28th; Frayser's Farm, June 30th; Malvern Hill, July 1st. In these engagements nearly half the regiment were killed or wounded. It was in the van of the army when it moved over the Potomac, and fought at Boonsboro, September 15th, and at Sharpsburg, September 17th. At Fredericksburg, December 13th, it displayed its accustomed valor, and led by Lieutenant-Colonel Garvin, its gallant Colonel O'Neal being in command of the brigade, it shared the honor with the Fifth Alabama of being the first to charge and win the enemy's works at Chancellorsville, capturing three batteries. Forced to fall back, it lost its colors, but returning, drove the enemy back and recovered them. The praise of the Twenty-sixth was on every tongue and every report teemed with commendation of its valor. It was at Gettysburg, July 1 to 3, 1863; Kelly's Ford, August 1st; and Mine Run, November 26th to 28th.
In the spring of 1864, the regiment was ordered on special duty to Dalton, Ga., and afterward assigned to General Johnston's command. It took part in the Atlanta campaign, always preserving its reputation and winning fresh laurels with every battle. The regiment was in Tennessee with Hood and was badly crippled at Nashville, only a small remnant being left to surrender at Greensboro, N. C.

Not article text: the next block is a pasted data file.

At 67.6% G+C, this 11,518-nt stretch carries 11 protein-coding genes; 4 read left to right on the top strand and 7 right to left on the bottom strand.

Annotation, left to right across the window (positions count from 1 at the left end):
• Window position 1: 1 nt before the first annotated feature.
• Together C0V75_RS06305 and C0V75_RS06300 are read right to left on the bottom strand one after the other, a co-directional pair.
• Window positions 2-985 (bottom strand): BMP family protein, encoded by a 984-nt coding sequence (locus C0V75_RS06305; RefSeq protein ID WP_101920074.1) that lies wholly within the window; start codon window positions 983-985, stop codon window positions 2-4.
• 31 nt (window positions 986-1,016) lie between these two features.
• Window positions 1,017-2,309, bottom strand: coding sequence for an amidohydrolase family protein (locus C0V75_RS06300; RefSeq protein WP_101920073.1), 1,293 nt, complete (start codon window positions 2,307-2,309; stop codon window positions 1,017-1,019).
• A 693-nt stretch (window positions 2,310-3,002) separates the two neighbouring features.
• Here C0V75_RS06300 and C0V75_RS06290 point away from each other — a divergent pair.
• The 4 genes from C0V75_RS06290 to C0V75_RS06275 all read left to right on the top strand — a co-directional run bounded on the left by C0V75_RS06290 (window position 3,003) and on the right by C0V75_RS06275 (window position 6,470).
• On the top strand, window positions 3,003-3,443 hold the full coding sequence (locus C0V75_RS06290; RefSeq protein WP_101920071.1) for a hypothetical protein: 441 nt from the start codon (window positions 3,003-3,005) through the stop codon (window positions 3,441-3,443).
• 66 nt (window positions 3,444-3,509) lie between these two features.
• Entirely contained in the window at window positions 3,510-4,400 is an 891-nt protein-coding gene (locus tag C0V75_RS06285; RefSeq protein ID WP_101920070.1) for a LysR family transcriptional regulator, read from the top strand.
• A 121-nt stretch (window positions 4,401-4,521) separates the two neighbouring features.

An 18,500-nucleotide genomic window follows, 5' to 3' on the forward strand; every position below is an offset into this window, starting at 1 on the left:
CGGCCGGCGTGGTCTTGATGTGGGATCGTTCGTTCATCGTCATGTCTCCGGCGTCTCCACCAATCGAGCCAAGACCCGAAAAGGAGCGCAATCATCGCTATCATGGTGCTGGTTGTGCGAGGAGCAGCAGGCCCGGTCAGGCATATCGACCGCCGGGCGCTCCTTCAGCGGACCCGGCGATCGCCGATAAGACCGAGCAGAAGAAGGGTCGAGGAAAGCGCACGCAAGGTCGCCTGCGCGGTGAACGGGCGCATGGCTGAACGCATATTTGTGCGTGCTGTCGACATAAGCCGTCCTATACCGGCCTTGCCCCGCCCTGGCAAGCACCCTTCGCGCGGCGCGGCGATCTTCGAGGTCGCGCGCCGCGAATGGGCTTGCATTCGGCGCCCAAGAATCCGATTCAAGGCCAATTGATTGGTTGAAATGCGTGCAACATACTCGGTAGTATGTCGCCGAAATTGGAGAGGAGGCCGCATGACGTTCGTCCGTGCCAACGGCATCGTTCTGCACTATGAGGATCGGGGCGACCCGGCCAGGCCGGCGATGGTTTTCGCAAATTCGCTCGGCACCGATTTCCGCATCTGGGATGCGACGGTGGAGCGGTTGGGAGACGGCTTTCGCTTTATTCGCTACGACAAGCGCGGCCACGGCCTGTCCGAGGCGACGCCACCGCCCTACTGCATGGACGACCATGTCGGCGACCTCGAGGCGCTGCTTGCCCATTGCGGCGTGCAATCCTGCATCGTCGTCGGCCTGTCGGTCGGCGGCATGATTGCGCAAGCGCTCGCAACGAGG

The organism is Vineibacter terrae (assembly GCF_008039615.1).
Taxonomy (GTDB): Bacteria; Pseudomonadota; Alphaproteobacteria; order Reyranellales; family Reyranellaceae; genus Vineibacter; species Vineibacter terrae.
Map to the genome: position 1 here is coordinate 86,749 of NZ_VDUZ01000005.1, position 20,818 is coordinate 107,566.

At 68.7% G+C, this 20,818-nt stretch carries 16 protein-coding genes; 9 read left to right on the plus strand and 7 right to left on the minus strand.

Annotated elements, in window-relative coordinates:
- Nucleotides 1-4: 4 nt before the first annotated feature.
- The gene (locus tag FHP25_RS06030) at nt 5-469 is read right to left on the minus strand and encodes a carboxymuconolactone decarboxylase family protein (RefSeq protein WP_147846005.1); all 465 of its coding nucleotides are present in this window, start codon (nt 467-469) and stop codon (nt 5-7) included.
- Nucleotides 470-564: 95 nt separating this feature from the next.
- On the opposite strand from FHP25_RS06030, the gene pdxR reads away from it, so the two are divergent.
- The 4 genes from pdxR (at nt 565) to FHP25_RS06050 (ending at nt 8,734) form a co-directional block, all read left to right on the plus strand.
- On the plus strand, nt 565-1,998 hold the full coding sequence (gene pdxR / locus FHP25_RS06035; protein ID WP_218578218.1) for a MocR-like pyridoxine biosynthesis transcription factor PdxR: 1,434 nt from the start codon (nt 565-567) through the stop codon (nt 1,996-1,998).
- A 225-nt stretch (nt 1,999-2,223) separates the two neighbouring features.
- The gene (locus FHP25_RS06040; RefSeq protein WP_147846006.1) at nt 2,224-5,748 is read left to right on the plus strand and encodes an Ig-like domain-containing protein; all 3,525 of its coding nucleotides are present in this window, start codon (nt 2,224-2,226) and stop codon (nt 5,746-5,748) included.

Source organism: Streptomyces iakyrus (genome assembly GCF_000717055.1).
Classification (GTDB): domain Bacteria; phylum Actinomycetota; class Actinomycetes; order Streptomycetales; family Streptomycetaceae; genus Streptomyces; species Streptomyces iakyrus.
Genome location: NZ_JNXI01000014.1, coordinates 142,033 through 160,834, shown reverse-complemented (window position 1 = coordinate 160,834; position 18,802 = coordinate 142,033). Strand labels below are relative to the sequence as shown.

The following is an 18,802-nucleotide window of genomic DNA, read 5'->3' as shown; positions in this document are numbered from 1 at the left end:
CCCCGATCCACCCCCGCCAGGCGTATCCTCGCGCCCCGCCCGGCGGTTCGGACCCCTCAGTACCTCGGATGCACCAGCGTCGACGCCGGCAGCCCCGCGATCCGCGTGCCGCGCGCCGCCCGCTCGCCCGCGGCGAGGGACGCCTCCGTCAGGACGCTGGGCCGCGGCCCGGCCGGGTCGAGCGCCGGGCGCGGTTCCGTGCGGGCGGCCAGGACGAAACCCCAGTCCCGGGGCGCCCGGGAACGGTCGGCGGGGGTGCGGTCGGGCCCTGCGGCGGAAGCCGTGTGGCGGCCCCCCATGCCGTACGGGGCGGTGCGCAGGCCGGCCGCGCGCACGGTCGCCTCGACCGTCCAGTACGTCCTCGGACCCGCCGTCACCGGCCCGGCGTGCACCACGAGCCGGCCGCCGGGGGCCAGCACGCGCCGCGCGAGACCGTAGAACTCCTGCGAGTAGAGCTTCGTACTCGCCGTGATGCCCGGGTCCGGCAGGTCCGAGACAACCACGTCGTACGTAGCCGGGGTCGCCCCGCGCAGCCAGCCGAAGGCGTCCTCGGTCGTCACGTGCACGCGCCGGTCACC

Its colonels were William R. Smith, who resigned his commission to take a seat in the Confederate Congress; Edward A. O'Neal, afterward brigadier-general and twice elected governor of Alabama, a gallant officer who was wounded at Seven Pines, Boonsboro and Chancellorsville.
The lieutenant-colonels were John S. Garvin, William H. Hunt and William C. Reeder; the majors, R. D. Redden and David F. Bryan. Lieutenant-Colonel Garvin was wounded at Chancellorsville and Franklin. Capt. Sidney B. Smith was wounded seven times. Capt. Thos. Taylor and Lieut. R. K. Wood were killed at Chancellors-